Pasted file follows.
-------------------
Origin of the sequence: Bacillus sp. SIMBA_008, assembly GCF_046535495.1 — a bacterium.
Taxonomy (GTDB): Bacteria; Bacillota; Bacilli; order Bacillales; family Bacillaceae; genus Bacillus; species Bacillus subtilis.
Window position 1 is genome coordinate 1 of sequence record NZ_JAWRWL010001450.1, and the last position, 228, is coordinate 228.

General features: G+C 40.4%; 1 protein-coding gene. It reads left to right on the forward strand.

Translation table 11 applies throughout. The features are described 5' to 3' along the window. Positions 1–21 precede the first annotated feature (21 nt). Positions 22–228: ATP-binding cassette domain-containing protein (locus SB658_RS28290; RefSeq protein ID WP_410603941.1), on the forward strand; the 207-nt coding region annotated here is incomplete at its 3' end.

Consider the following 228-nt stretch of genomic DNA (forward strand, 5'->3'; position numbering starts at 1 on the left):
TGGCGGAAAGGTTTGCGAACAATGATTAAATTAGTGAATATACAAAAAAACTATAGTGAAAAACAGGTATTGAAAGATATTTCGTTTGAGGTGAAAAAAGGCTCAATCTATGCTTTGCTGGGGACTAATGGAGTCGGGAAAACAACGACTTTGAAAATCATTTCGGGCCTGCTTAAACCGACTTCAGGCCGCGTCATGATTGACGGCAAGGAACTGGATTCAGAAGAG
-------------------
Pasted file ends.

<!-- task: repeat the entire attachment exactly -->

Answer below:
Origin of the sequence: Bacillus sp. SIMBA_008, assembly GCF_046535495.1 — a bacterium.
Taxonomy (GTDB): Bacteria; Bacillota; Bacilli; order Bacillales; family Bacillaceae; genus Bacillus; species Bacillus subtilis.
Window position 1 is genome coordinate 1 of sequence record NZ_JAWRWL010001450.1, and the last position, 228, is coordinate 228.

General features: G+C 40.4%; 1 protein-coding gene. It reads left to right on the forward strand.

Translation table 11 applies throughout. The features are described 5' to 3' along the window. Positions 1–21 precede the first annotated feature (21 nt). Positions 22–228: ATP-binding cassette domain-containing protein (locus SB658_RS28290; RefSeq protein ID WP_410603941.1), on the forward strand; the 207-nt coding region annotated here is incomplete at its 3' end.

Consider the following 228-nt stretch of genomic DNA (forward strand, 5'->3'; position numbering starts at 1 on the left):
TGGCGGAAAGGTTTGCGAACAATGATTAAATTAGTGAATATACAAAAAAACTATAGTGAAAAACAGGTATTGAAAGATATTTCGTTTGAGGTGAAAAAAGGCTCAATCTATGCTTTGCTGGGGACTAATGGAGTCGGGAAAACAACGACTTTGAAAATCATTTCGGGCCTGCTTAAACCGACTTCAGGCCGCGTCATGATTGACGGCAAGGAACTGGATTCAGAAGAG